In the second paper, Moreno and McKerral present the first study that explores the sexuality of individuals with traumatic brain injury (TBI) using cluster analysis. They describe two groups of individuals with TBI presenting with and without sexual problems. Individuals with TBI presenting with sexual problems were older (mid-forty’s on average), showed lower levels of sexual quality of life and sexual desire, and experienced significant symptoms of anxiety and depression. On the contrary, individuals with TBI without sexual problems were younger (thirty’s on average), showed high levels of sexual quality of life and sexual desire, and reported low complaints of anxiety and depression. The results of the study point towards the refinement of a taxonomy of sexuality based on the sexual profiles and relevant clinical characteristics for sexual functioning in individuals with TBI.

Grenier-Genest, Gérard and Courtois present the results of a literature review about post-stroke sexual functioning, including programs targeting individuals with post-stroke sexuality challenges. The authors describe different aspects of sexual dysfunction in individuals with stroke (e.g., erectile dysfunction, ejaculatory problems, vaginal lubrication, orgasm, desire, sexual frequency, and sexual satisfaction) as a function of stroke location and laterality, physical sequelae, and mood changes. They also subsequently present three programs to address post-stroke sexual rehabilitation.

Delaney and Donovan present a narrative review of sexual dysfunction in the context of multiple sclerosis (MS). The authors describe the prevalence, pathophysiology, and impact of sexual dysfunction in individuals with multiple sclerosis, as a result of primary, secondary, and tertiary mechanisms. The authors describe information regarding assessment and treatment, including sexual assessment tools for MS. In addition, they explore related topics including relationships, fertility, pregnancy, and parenting issues. Like other neurological disorders, there is a need for more collaboration among providers in addressing sexual concerns in MS.

Shabazi, Holzberg, Thirunavukkarasu and Ciani introduce us to the perceptions of sexuality in individuals with amyotrophic lateral sclerosis (ALS) and their treating clinicians who were recruited online in ALS clinics across Canada and the United States. The results revealed that almost half of ALS clinic specialists reported feeling uncomfortable discussing sexuality-related topics with their clients, while individuals with ALS express readiness to address the topic and recognize the negative effect of the disease in their sexual lives. In fact, individuals with ALS have a preference to speak about their sexual concerns with any qualified health professional or to speak to the health professional with which they personally have the best rapport. The authors call for more education among ALS specialists in sexuality and a policy change that guarantees the inclusion of sexuality in their guidelines.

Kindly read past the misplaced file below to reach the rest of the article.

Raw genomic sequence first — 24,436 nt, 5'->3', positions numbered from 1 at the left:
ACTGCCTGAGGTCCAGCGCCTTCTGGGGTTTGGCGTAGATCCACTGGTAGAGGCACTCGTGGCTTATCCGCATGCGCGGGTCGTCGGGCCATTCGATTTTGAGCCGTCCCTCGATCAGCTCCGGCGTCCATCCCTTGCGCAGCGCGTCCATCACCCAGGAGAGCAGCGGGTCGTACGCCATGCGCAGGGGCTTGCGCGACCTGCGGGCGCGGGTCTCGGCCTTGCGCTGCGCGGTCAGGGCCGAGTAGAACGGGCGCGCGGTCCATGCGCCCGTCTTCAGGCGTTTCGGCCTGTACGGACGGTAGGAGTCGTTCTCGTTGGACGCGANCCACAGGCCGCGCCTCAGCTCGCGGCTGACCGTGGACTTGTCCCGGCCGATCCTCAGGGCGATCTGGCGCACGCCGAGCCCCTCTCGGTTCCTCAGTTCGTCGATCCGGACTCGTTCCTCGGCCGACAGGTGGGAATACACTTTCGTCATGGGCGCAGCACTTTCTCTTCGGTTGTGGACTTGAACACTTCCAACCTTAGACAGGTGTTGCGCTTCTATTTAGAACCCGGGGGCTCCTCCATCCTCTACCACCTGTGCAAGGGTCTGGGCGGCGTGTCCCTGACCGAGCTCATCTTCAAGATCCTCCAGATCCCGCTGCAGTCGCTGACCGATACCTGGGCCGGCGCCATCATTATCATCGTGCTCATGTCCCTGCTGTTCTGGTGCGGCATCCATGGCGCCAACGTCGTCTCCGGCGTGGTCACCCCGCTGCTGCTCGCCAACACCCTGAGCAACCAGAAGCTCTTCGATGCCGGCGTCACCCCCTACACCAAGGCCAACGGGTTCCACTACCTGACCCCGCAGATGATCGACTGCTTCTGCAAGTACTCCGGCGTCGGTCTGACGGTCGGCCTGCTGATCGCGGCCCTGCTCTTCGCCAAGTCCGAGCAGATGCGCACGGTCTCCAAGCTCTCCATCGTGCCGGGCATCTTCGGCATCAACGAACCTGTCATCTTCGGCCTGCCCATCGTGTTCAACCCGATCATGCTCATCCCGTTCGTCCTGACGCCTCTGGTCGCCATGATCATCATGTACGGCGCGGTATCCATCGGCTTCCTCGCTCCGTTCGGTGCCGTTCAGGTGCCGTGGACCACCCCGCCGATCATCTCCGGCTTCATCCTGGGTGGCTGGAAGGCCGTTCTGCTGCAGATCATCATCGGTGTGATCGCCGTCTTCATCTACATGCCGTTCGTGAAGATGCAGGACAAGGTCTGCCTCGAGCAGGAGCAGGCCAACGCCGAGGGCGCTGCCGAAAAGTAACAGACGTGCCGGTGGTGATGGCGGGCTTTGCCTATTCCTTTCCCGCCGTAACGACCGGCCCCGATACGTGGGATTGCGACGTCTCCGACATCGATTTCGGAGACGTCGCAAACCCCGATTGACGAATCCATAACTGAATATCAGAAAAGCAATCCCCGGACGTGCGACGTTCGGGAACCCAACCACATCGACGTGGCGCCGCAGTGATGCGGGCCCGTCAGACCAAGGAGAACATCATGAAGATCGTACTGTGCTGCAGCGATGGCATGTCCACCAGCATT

Sipski, Aisen, Alexander and Aisen provide an overview of the sexuality of individuals with spinal cord injuries (SCI), including the impact of SCI on sexual response, male infertility and its treatments, as well as pregnancy issues after SCI. The authors underscore the importance of providingeducation and specific sexual recommendations based on the individual’s remaining sexual potential, and to include their partners, when available. They also present basic and advanced treatments for sexual dysfunctions and discuss the role of medical comorbidities that can represent an additional challenge in the management of sexual dysfunction of individuals with SCI. Their proposed treatment approach advocates for a progressive protocol of treatment that starts with education and moves to the use of first line therapies when conservative management is not successful. They recommend the use of common research protocols (e.g., international data sets) to increase collaboration in multi-center clinical trials.